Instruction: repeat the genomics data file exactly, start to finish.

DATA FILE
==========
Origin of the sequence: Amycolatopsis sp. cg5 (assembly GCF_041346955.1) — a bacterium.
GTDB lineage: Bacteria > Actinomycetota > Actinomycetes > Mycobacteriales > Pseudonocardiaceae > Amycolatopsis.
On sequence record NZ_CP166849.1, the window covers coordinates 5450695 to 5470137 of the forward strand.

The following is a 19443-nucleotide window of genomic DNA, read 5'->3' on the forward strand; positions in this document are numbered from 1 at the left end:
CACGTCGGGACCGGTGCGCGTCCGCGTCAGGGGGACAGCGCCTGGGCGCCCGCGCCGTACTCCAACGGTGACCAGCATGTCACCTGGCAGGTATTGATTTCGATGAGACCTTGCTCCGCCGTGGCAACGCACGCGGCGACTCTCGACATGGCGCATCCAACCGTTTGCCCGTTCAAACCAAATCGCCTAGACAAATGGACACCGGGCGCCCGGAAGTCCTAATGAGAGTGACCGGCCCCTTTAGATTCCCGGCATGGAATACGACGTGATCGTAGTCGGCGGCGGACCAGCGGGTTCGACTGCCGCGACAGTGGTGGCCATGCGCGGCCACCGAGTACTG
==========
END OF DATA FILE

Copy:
Origin of the sequence: Amycolatopsis sp. cg5 (assembly GCF_041346955.1) — a bacterium.
GTDB lineage: Bacteria > Actinomycetota > Actinomycetes > Mycobacteriales > Pseudonocardiaceae > Amycolatopsis.
On sequence record NZ_CP166849.1, the window covers coordinates 5450695 to 5470137 of the forward strand.

The following is a 19443-nucleotide window of genomic DNA, read 5'->3' on the forward strand; positions in this document are numbered from 1 at the left end:
CACGTCGGGACCGGTGCGCGTCCGCGTCAGGGGGACAGCGCCTGGGCGCCCGCGCCGTACTCCAACGGTGACCAGCATGTCACCTGGCAGGTATTGATTTCGATGAGACCTTGCTCCGCCGTGGCAACGCACGCGGCGACTCTCGACATGGCGCATCCAACCGTTTGCCCGTTCAAACCAAATCGCCTAGACAAATGGACACCGGGCGCCCGGAAGTCCTAATGAGAGTGACCGGCCCCTTTAGATTCCCGGCATGGAATACGACGTGATCGTAGTCGGCGGCGGACCAGCGGGTTCGACTGCCGCGACAGTGGTGGCCATGCGCGGCCACCGAGTACTG